Find Out What’s in Store in J.K. Rowling’s Future North American Wizarding Installments
Professor Binns would be proud.
Today, the first in a series of new writing by J.K. Rowling herself has gone up on Pottermore, and it details some information on Wizarding in North America as we prepare for Fantastic Beasts and Where to Find Them and its American setting. The other installments will follow later this week, but we can prepare like good little students with some synopses.
Today’s installment, “Fourteenth Century – Seventeenth Century,” covers Native American magic with Animagi and wandless magic and also explains just how much the different magical communities knew about each other back then. The next three chapters will arrive at 9am ET for the next three days, and Entertainment Weekly published their titles and synopses:
“Seventeenth Century and Beyond”
Being a witch or wizard in North America is even more dangerous than in Europe. This account, which includes the real histories of the Salem witch trials and the Scourers (a rogue band of magical mercenaries), explains why.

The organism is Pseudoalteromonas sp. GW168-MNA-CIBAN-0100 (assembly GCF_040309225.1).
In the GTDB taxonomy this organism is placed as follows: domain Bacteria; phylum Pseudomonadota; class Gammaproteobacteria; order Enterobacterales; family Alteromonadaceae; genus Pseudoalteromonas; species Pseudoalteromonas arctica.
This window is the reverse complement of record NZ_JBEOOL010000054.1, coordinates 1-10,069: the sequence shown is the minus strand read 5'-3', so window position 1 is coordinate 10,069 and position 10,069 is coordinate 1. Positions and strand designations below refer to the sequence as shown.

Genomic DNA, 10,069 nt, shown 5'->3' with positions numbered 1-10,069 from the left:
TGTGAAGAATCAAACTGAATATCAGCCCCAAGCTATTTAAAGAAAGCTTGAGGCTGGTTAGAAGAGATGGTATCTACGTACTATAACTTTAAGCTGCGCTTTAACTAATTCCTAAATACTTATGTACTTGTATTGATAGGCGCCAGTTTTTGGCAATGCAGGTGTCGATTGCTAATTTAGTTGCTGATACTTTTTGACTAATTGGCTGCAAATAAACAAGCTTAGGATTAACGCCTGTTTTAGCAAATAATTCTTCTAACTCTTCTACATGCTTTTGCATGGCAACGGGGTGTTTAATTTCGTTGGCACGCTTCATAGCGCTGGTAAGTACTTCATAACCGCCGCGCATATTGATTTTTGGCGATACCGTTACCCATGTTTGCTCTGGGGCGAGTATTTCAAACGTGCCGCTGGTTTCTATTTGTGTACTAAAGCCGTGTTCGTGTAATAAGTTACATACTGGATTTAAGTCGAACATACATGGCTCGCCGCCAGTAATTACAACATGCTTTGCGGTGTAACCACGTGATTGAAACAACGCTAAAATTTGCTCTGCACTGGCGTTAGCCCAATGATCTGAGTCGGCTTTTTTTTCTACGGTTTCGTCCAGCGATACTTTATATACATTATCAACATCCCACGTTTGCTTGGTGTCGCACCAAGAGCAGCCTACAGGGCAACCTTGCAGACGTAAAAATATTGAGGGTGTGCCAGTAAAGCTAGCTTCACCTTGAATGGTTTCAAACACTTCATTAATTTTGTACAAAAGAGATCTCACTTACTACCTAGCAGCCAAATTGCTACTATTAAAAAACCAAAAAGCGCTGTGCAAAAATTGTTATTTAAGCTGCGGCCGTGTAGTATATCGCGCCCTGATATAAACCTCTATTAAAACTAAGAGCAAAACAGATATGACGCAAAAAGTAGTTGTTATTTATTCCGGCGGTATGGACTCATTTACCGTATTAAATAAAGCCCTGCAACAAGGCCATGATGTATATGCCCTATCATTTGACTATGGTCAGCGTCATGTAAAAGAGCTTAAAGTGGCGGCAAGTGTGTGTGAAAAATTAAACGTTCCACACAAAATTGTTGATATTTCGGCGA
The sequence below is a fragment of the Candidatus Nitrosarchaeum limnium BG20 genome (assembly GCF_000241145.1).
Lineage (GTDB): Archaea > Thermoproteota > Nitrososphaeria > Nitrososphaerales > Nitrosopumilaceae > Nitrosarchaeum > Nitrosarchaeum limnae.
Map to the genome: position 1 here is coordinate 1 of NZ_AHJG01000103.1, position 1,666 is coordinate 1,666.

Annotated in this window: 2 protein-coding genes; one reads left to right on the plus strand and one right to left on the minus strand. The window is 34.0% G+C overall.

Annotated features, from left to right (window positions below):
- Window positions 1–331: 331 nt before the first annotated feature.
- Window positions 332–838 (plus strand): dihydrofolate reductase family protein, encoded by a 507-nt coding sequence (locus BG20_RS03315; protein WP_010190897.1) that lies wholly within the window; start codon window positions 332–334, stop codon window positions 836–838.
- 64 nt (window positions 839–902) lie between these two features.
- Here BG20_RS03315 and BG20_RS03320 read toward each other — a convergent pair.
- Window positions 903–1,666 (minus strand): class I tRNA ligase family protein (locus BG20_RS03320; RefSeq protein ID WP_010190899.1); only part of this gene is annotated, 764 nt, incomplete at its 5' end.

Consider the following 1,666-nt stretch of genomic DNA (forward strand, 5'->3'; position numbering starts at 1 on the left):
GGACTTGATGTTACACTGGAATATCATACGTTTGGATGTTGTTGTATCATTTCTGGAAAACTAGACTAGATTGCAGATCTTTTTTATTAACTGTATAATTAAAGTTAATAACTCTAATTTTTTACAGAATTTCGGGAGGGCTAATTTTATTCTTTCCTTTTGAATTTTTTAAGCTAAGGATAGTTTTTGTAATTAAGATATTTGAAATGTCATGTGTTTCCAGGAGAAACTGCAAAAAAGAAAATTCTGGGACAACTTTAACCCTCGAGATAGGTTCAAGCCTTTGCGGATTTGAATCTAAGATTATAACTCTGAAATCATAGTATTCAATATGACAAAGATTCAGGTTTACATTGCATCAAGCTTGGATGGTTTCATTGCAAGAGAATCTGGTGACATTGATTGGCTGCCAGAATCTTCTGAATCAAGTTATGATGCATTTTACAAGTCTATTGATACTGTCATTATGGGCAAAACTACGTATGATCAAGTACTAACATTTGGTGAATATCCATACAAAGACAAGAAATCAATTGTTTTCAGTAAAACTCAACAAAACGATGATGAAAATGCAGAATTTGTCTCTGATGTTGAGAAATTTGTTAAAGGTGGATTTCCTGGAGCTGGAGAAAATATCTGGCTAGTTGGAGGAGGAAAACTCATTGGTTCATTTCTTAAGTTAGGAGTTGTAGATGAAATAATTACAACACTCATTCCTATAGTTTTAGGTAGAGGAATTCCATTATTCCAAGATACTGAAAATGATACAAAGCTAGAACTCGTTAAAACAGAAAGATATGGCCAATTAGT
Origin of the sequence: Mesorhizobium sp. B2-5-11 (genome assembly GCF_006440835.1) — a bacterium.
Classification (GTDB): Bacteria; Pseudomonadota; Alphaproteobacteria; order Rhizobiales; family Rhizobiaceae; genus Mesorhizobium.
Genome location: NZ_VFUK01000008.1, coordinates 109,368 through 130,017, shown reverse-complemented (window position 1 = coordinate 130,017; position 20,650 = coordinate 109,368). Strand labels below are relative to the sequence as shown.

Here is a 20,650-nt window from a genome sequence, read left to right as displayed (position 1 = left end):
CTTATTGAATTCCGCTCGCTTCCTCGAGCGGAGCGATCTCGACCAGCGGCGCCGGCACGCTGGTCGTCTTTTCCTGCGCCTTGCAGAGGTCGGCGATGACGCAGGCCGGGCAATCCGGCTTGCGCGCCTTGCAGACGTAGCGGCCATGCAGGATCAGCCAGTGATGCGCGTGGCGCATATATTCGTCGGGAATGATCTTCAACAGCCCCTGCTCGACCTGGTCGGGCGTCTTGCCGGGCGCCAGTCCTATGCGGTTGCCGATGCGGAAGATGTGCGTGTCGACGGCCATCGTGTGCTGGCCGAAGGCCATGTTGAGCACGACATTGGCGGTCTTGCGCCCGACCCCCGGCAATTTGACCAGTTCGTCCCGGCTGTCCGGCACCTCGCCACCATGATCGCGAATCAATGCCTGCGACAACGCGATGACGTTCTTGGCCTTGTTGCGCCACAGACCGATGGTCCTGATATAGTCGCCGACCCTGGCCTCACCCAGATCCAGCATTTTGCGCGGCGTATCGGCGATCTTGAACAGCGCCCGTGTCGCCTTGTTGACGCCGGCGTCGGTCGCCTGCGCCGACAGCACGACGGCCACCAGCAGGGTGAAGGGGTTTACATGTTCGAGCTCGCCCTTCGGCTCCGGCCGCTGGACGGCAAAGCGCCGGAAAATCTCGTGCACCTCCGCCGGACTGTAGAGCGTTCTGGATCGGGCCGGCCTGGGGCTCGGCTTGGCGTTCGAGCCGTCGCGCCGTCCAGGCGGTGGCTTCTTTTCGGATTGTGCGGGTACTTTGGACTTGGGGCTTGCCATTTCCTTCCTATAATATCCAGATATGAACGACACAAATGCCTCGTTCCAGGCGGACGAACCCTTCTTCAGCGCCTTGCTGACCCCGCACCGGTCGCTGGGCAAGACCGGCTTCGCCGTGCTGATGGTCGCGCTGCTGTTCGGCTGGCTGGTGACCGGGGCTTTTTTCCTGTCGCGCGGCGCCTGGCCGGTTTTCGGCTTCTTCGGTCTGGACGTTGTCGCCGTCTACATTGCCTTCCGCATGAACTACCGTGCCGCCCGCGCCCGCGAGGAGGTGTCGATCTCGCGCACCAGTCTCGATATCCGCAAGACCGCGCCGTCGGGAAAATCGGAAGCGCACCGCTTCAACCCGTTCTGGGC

In the 18th century, the laws governing secrecy for the wizarding community became even stricter after a major violation that resulted in humiliation for the Magical Congress of the United States of America, the U.S. version of the Ministry of Magic.
“1920s Wizarding America”
Ollivanders might have a corner on the wand market across the pond, but the American makers of the finest wizarding implements were Wolfe, Jonker, Quintana, and Beauvais. This is their story.
For all you Hermiones out there, now you know what to expect in your studies over the next few days. Harrys and Rons: congratulations! These snyopses are probably the most history you’ve ever read. You may go play Quidditch now.
… I hope Rowling explains why the Wizarding community was so cool with Muggles getting burned at the stake for supposedly using magic in the Salem witch trials.
(image via Pottermore)
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